Explanation of Lenz's Law phenomena

If we drop a magnet through a copper pipe (without it touching any of the sides), it would fall slower than it would if there were no pipe.

Having the pipe otherwise accelerate the magnet would be in violation of Lenz's law and conservation of energy. I agree that, if there is any interaction between the copper pipe and the magnet, then it should be to decelerate the magnet.

But, why is there even any interaction between the pipe and magnet in the first place? Why can't there just be zero interaction? This way, the magnet is only affected by gravity, just how it would be if it were just a normal wooden or plastic pipe!

Would zero interaction be a violation of some other kind of laws? Such as, the Lorentz force law, or Biot-Savart, or something else? Would zero interaction violate special relativity? Or, some rules of quantum mechanics?

• According to en.wikipedia.org/wiki/Eddy_current, the cause is ultimately Faraday's law of induction combined with the Lorentz force law, which is effective because a metal has mobile electrons. – Chiral Anomaly Jan 15 at 2:29
• My question is about why there is even any interaction at all in the first place. Faraday's and Lenz's laws merely assume this interaction as a given and just describe it quantitatively. Perhaps the answer to my question lies in deeper quantum mechanics or relativity. – ManRow Jan 15 at 2:32
• Is the question really specific to the magnet-falling-in-a-copper-pipe example, or is it really a question about why the Lorentz force (etc) exists? – Chiral Anomaly Jan 15 at 2:33
• Maxwell's equations (including Faraday's law) and the Lorentz force law are both derivable from a single action principle (which respects special relativity), and Lenz's law is derivable from them. The fact that Maxwell's equations and the Lorentz force law work together to satisfy an action principle could maybe be regarded as a sense in which they sort of require each other; but I don't know if that's what you're looking for. That kind of answer wouldn't be specific to the copper pipe example. – Chiral Anomaly Jan 15 at 2:39
• It's shown in the last equation on page 119 in "Chapter 5: The Relativistic Point Particle," fma.if.usp.br/~amsilva/Livros/Zwiebach/chapter5.pdf, for example. I found this example by searching with the keywords "action for particle in electromagnetic field". – Chiral Anomaly Jan 15 at 3:04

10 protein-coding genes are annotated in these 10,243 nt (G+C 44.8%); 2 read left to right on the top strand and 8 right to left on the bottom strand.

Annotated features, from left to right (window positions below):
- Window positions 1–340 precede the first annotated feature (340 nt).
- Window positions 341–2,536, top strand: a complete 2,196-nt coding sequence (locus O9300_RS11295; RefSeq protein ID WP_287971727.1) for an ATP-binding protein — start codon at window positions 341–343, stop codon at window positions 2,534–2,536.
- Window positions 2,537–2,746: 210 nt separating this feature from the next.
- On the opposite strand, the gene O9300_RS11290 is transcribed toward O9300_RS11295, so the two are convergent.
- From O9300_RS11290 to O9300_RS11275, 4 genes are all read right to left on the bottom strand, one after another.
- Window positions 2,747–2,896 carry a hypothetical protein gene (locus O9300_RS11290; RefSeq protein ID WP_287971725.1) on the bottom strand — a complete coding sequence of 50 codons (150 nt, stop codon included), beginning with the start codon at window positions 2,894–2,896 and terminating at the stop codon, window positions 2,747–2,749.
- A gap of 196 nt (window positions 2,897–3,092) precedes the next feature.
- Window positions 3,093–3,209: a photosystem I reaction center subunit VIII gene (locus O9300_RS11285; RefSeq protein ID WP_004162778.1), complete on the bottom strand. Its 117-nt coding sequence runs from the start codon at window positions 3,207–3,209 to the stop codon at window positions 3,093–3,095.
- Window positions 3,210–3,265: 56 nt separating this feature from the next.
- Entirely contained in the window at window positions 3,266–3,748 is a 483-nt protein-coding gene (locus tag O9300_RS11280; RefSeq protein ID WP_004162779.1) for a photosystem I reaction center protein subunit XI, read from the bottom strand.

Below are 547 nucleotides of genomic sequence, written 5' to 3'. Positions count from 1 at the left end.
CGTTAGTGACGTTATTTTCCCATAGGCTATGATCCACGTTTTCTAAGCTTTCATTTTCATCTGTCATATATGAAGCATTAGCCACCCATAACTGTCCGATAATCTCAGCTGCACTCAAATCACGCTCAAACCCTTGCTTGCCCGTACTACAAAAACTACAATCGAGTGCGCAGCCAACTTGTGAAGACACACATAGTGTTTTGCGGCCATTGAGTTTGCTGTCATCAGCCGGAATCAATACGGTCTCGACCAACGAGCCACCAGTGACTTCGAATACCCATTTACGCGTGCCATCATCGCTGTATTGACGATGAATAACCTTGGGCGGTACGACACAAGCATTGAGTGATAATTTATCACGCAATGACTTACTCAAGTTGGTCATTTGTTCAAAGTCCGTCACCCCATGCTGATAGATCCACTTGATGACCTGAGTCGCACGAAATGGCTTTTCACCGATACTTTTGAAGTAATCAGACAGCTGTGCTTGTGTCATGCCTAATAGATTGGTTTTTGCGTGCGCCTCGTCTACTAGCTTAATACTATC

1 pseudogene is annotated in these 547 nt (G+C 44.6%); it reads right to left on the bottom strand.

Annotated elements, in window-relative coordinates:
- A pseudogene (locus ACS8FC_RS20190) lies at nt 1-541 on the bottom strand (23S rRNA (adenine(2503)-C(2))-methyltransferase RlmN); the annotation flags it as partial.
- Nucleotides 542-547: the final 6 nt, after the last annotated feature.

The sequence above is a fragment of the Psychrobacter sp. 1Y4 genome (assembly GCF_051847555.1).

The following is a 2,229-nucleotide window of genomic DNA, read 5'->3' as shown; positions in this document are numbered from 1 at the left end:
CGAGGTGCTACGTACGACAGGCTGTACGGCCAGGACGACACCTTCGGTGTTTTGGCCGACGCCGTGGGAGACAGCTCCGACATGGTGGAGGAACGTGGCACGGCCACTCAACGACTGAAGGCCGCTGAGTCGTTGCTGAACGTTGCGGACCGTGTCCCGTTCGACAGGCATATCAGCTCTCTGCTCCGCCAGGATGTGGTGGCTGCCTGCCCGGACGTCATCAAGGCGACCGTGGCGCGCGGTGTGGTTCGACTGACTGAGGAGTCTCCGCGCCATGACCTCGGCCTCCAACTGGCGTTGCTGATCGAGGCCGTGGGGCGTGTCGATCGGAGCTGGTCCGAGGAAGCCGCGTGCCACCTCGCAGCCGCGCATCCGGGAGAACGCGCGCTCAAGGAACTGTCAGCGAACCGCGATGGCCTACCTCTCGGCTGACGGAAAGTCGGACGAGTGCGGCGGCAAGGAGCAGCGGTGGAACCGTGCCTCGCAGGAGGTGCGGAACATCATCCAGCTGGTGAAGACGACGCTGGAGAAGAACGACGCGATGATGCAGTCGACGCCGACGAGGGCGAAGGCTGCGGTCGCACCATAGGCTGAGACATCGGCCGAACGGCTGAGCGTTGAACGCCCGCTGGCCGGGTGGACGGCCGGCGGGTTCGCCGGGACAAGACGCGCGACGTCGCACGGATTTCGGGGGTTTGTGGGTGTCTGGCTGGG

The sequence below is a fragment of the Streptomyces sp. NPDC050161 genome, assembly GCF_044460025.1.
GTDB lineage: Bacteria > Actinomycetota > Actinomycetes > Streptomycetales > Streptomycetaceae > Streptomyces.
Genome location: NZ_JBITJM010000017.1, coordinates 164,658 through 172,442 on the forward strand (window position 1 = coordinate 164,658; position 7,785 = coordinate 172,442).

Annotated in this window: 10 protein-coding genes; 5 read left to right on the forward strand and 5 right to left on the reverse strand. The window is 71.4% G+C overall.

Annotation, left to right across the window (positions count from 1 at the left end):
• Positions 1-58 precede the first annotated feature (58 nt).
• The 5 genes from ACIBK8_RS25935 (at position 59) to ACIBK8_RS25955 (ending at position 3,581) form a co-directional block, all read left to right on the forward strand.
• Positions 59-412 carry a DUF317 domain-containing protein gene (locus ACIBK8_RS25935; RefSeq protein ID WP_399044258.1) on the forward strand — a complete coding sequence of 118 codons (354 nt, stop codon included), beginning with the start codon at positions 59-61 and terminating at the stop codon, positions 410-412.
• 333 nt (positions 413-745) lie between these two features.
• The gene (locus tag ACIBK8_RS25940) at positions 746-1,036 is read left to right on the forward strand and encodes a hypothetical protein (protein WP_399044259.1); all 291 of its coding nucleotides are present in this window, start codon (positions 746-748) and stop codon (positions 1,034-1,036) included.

If we drop a magnet through a copper pipe (without it touching any of the sides), it would fall slower than it would if there were no pipe.

The simple answer to this would be because there's a flux of magnetic field lines around the magnet.

So as they say there is an induction in the pipe which makes its upper end to gain the same polarity as the magnets lower end falling towards the coil, that creates a repulsion slowing the magnet down.

That is because of the fact that when flux changes through the pipe, it creates an electric field in the conduction and when charges move along electric field lines work is done on them, whether it involves storing potential energy (negative work) or increasing kinetic energy (positive work).

When net positive work is applied to a charge q1, it gains speed and momentum. The net work on q1 thereby generates a magnetic field whose strength (in units of magnetic flux density (1 tesla = 1 volt-second per square meter)) is proportional to the speed increase of q1. This magnetic field can interact with a neighboring charge q2, passing on this momentum to it, and in return, q1 loses momentum.

The charge q2 can also act on q1 in a similar manner, by which it returns some of the momentum that it received from q1. This back-and-forth component of momentum contributes to magnetic inductance. The closer that q1 and q2 are, the greater the effect. When q2 is inside a conductive medium such as a thick slab made of copper or aluminum, it more readily responds to the force applied to it by q1. The energy of q1 is not instantly consumed as heat generated by the current of q2 but is also stored in two opposing magnetic fields

But, why is there even any interaction between the pipe and magnet in the first place? Why can't there just be zero interaction? This way, the magnet is only affected by gravity, just how it would be if it were just a normal wooden or plastic pipe!

Its simply because there are invisible field lines acting to oppose the motion.

So for example : when you hold two bar magnet's , they repel or attract, right ? But you never asked why can there be no interaction, just like holding a two wood logs does nothing.

But that's ridiculous because magnetic force makes them do so. That's the same thing happening here.

Yes it has interction. Beacuse the top side of the pipe will act as a opposite polarity and repel

It looks like what we call Lenz's Law can actually be explained by the Lorentz force and Biot-Savart Law.

Suppose in the classic example of dropping a magnet down a conducting pipe (not touching the walls), the north pole is facing downwards while the south faces up. The relative motion of the magnet and pipe will induce a Lorentz force on the charges in the pipe, specifically in a horizontal direction that will appear counterclockwise around the pipe when viewed from above. By Biot-Savart, such current will then create its own magnetic field, and (inside the pipe) with an orientation against the field of the falling magnet. Hence, we observe Lenz's law.